Monetizing Junk from Outer Space: Art Collectors Bid on Rare Meteorites

Seymchan-Meteorite-Sphere

Bruce Dormancy writes: Holiday shopping for items from the Moon, Mars and the wilds of outer space is still possible for those open to meteoritic stocking stuffers. Such truly ancient pieces of space rock — think older than Earth itself — are increasingly sought after by hundreds of high-end collectors looking for natural pieces of sculpture.

Although a plethora of commercial startups are pining for metal riches from asteroids in the Main Asteroid Belt and beyond, meteorite collectors here on terra firma now routinely buy and sell these off-world treasures at auction.

Christie’s South Kensington Auction House in London is planning their first catalog sale of meteorites next April. Prices typically range from around $500 to over $100,000, depending on the size, type of meteorites, condition and provenance, James Hyslop, the Head of Science & Books at Christie’s South Kensington, told me.

However, some meteorites can sell for much higher.

This meteorite was part of the Chelyabinsk meteorite shower of February 15, 2013. Unlike 95% of all other meteorites, this meteorite did not tumble or invert during its descent to Earth. To be sold at Christie's in April 2016. (It measures 4.5 inches across and weighs 2 pounds). Credit: © Mark Mauthner / Christie's

This meteorite was part of the Chelyabinsk meteorite shower of February 15, 2013. Unlike 95% of all other meteorites, this meteorite did not tumble or invert during its descent to Earth. To be sold at Christie’s in April 2016. (It measures 4.5 inches across and weighs 2 pounds). Credit: © Mark Mauthner / Christie’s

The Chinese Academy of Sciences in Beijing paid a cool $1 million for two small Mars meteorites. Indeed, Hyslop says lunar and Martian meteorites are the most sought after, since they are also the most rare; representing less than one percent of the estimated 62,000 catalogued meteorites. The rest all originate from asteroidal or cometary bodies in deep space.

[Read the full story here, at Forbes]

Darryl Pitt, Curator of the Macovich Collection of Meteorites in New York — one of the world’s largest private collections, told me that any given meteorite’s sales value is also influenced by other factors. They include whether the piece is whole or fractured; its locality at the time of discovery; its esthetics; color; crystalline structure and translucency.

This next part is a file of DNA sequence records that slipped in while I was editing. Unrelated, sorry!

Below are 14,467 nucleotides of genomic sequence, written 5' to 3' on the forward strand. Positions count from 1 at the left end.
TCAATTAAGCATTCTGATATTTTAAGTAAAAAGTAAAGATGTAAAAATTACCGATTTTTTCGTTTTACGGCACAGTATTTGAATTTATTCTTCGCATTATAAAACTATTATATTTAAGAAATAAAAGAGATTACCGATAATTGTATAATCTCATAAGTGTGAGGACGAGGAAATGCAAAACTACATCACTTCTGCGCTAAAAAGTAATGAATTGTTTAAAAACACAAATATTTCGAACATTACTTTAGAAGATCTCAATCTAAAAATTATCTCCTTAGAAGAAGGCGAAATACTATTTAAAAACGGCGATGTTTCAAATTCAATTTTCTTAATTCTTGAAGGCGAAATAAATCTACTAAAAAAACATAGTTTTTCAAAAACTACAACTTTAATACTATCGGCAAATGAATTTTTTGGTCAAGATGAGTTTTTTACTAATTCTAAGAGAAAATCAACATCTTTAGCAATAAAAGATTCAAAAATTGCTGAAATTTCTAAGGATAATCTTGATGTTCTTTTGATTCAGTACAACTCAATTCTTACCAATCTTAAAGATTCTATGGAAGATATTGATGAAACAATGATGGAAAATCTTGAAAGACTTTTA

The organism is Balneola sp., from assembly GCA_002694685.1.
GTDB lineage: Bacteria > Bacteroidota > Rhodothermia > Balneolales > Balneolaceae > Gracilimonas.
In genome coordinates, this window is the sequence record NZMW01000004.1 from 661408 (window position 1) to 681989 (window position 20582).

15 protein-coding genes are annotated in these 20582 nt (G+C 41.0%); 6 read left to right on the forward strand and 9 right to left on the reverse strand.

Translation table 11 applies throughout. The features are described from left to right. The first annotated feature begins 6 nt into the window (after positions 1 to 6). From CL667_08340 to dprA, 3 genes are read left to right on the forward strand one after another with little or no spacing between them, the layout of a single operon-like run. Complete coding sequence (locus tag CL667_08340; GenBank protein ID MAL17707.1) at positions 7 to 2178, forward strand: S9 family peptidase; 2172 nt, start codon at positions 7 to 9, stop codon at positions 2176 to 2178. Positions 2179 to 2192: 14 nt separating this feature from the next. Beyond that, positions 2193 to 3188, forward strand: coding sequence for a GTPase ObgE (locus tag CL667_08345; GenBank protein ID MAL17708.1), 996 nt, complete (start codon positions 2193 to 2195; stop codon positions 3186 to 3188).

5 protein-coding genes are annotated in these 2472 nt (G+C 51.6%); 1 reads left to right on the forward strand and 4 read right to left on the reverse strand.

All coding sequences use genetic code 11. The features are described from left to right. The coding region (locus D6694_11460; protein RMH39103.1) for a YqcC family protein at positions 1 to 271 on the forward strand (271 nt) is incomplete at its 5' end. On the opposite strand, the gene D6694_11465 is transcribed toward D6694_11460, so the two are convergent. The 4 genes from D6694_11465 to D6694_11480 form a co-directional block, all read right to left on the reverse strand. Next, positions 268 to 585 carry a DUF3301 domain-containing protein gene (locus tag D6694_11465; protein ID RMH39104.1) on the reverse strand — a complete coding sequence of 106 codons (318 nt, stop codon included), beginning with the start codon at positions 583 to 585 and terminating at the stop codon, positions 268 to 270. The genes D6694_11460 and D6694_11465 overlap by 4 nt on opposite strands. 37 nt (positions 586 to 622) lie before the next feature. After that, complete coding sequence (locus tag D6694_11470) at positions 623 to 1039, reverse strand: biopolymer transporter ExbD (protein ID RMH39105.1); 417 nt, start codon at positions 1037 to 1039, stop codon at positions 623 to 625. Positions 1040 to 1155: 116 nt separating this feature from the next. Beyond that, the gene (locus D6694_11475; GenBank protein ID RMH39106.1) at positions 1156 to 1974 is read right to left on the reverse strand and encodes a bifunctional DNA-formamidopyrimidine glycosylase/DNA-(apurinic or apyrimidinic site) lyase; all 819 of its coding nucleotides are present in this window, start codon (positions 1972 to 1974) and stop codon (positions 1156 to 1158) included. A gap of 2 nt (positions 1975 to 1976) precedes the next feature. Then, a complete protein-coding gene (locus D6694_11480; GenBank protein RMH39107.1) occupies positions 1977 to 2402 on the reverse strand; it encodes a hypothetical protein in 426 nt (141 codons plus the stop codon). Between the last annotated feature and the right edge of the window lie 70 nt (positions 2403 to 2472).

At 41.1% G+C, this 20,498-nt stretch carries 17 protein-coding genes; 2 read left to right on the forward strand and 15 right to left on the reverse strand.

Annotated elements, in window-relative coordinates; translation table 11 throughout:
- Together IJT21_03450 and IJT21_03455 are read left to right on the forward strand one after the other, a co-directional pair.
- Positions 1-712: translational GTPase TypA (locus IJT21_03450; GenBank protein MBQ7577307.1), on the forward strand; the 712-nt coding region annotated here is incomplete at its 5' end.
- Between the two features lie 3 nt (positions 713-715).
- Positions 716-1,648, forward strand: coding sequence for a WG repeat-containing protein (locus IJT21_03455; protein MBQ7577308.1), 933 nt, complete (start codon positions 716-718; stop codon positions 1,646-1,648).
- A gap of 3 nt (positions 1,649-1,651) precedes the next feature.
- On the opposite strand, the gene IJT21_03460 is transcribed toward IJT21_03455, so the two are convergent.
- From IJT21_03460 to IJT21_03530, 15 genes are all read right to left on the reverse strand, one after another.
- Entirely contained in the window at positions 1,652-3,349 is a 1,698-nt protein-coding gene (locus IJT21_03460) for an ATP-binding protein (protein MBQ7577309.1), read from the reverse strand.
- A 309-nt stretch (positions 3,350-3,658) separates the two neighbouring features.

Christies_meteorite_auction63

And often, the more bizarre their shapes, the better collectors like it. Hyslop notes that meteorites with naturally-occurring holes are much rarer and more highly-prized.

Alan Rubin, a UCLA research geochemist, told me that such bizarre shapes result from both fragmentation while traveling through Earth’s atmosphere and often years of terrestrial weathering after hitting the ground.

But the hot quick trip through our atmosphere is nothing to compared to their circuitous orbital routes to Earth itself.

Christie's meteorite auction64

For meteorites that originated on the Moon or Mars, their journeys here can take up to millions of years. Most lunar meteorites either reach the Earth in a few days or achieve quasi-geocentric orbits that bring them to Earth in less than a million years,” said Rubin.

Mars meteorites typically take much longer.

Rubin says we know this as a result of cosmic ray dating on the meteorites themselves.

He says that when objects in interplanetary space are less than a few meters in size, they are penetrated by cosmic rays which transmute some elements into measurable radioactive isotopes. Read the rest of this entry »


[VIDEO] YEAH SCIENCE! How to Find a Meteorite in Your Own Backyard

The Earth is peppered by meteorites all the time. This is how you can find one on your own.

science-bitch


Meteorite Leaves Big-Ass Crater in Managua, Nicaragua

Nicaragua

Large blast heard just before midnight followed by burning smell.

“We thought it was a bomb because we felt an expansive wave.”

— Jorge Santamaria

A small meteorite landed near the international airport in the Nicaraguan capital, Managua, on Saturday night, government officials say.

“All the evidence that we’ve confirmed at the site corresponds exactly with a meteorite and not with any other type of event.”

— Ineter scientist Jose Millan

Residents reported hearing a loud bang and feeling the impact, which left a crater 12m (40ft) wide and 5m deep. Government spokeswoman Rosario Murillo said the meteorite seemed to have broken off an asteroid which was passing close to Earth. She said international experts had been called in to investigate further.

No-one was hurt when it hit the wooded area near the international airport and an air force base.

‘Like a bomb’

An adviser to Nicaragua’s Institute of Earth Studies (Ineter), Wilfried Strauch, said he was “convinced it was a meteorite” which caused the impact. Read the rest of this entry »